The Hemispheric Divide

The United States is no longer the master of its hemispheric domain. Gone are the days when Washington could expect Latin America to bow down to its interests. After years of failed foreign and domestic policies, the United States will have to she

Issue: Mar-Apr 2009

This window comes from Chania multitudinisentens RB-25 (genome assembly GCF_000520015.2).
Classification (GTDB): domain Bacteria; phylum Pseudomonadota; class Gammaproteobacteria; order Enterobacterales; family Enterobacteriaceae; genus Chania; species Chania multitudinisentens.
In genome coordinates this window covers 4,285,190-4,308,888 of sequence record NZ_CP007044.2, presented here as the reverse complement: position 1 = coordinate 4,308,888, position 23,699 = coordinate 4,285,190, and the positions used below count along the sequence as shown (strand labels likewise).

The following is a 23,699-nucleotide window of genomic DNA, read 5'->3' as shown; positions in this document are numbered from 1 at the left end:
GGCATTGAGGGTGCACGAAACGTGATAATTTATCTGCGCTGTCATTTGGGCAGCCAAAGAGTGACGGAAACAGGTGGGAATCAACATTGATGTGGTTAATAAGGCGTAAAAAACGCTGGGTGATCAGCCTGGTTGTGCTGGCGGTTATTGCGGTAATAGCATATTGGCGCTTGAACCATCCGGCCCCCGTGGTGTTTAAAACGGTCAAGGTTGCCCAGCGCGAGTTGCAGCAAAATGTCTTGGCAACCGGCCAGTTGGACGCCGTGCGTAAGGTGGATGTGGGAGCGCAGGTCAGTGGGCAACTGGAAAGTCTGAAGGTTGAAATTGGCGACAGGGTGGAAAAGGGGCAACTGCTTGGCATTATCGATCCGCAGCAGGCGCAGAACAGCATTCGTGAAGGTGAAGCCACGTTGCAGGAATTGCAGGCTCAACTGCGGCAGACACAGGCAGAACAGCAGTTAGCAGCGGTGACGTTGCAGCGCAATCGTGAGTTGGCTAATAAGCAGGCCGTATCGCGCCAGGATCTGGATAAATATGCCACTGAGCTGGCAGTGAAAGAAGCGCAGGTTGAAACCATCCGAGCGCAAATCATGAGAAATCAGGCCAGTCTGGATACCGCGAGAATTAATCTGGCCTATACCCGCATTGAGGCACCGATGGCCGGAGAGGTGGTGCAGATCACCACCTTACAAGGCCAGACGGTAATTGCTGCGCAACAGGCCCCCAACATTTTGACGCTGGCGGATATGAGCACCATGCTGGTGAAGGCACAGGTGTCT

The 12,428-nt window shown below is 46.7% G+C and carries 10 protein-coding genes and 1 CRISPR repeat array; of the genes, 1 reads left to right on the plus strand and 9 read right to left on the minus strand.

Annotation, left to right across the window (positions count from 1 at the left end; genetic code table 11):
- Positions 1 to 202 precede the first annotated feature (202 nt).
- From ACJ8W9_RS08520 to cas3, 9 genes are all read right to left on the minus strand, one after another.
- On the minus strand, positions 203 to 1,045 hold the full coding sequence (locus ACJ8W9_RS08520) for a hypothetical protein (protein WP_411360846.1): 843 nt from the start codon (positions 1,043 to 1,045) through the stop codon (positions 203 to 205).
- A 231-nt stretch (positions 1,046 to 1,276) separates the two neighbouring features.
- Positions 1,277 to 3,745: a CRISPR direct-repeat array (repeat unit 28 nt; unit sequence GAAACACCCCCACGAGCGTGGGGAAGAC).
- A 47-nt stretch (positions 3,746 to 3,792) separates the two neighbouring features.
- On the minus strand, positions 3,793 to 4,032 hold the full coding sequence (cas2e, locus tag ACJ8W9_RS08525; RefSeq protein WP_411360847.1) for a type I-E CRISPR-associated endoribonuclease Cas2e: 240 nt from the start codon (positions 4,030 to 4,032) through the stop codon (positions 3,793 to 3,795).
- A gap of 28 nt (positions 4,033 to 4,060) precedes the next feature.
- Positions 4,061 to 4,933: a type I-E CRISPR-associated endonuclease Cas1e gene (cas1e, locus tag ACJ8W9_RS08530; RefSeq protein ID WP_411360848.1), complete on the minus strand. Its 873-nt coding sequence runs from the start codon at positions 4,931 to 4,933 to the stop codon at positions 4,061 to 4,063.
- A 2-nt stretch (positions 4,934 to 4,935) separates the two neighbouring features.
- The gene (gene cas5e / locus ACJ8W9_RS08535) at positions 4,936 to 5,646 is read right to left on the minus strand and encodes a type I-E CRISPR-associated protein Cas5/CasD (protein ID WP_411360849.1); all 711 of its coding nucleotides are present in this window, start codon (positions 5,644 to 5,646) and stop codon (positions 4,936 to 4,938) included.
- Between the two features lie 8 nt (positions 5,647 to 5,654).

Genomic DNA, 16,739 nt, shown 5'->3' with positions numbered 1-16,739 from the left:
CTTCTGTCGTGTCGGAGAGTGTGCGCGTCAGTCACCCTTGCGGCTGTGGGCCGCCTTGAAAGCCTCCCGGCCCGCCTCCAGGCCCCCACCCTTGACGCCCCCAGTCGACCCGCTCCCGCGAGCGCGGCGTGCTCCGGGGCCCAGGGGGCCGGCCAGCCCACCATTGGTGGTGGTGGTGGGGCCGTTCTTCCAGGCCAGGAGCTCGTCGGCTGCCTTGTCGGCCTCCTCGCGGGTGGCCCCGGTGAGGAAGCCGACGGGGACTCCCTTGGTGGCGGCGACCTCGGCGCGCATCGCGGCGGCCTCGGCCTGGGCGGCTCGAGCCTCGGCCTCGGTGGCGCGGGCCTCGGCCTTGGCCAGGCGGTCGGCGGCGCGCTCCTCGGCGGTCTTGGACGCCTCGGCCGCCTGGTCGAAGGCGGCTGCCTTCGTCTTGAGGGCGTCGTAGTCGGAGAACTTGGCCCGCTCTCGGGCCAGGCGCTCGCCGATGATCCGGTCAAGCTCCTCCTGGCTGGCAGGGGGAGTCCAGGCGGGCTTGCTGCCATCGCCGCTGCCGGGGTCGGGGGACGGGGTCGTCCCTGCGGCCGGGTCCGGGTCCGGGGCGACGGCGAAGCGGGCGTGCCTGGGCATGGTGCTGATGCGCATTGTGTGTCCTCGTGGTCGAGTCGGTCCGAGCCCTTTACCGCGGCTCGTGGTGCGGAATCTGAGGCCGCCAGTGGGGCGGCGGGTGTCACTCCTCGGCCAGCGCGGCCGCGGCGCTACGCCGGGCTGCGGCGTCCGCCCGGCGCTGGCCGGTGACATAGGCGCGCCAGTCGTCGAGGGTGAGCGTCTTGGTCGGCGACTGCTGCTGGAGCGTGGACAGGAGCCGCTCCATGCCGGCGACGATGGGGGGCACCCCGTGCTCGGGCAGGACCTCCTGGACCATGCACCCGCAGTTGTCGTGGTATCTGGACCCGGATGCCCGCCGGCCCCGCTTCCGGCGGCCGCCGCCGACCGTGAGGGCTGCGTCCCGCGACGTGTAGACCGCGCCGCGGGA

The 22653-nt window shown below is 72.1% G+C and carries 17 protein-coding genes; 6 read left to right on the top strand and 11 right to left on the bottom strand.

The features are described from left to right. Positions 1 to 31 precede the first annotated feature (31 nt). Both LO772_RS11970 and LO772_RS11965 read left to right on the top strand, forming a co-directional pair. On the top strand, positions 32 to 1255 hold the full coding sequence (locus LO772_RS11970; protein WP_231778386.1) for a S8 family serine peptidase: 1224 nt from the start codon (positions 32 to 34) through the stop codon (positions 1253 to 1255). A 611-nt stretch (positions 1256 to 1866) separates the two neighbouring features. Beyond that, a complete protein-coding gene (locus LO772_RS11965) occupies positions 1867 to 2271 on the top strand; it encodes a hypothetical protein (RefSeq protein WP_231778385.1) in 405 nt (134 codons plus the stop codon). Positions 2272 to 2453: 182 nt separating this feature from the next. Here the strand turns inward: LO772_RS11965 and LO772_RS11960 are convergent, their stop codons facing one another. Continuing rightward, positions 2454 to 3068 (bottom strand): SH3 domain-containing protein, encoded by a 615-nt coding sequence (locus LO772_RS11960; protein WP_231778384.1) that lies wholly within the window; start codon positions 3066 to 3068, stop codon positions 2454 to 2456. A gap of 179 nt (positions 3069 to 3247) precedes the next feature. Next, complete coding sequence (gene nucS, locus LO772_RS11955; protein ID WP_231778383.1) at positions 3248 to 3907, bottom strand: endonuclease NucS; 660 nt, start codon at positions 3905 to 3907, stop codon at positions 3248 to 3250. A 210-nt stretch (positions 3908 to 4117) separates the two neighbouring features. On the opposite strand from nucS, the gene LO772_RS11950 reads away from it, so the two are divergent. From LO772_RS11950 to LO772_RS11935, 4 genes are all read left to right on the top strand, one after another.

FOR THE first time in nearly two centuries, the United States will find a Latin America that has unapologetically dropped the region's traditional deference to U.S. power. When President Barack Obama and Secretary of State Hillary Clinton arrive for the Fifth Summit of the Americas in April, they will step into a political and diplomatic environment dramatically different from that confronting any of their predecessors. Understandably, the Obama administration will assert its disposition to forge partnerships, recover ground lost in recent years, and work toward the shared prosperity, social inclusion and common security agenda to which the region's governments have loosely agreed. But, with a global financial crisis and domestic recession constraining resources, not to mention a foreign-policy agenda that is all but saturated with other strategic priorities, the United States faces clear limitations on what it can achieve in its own neighborhood.

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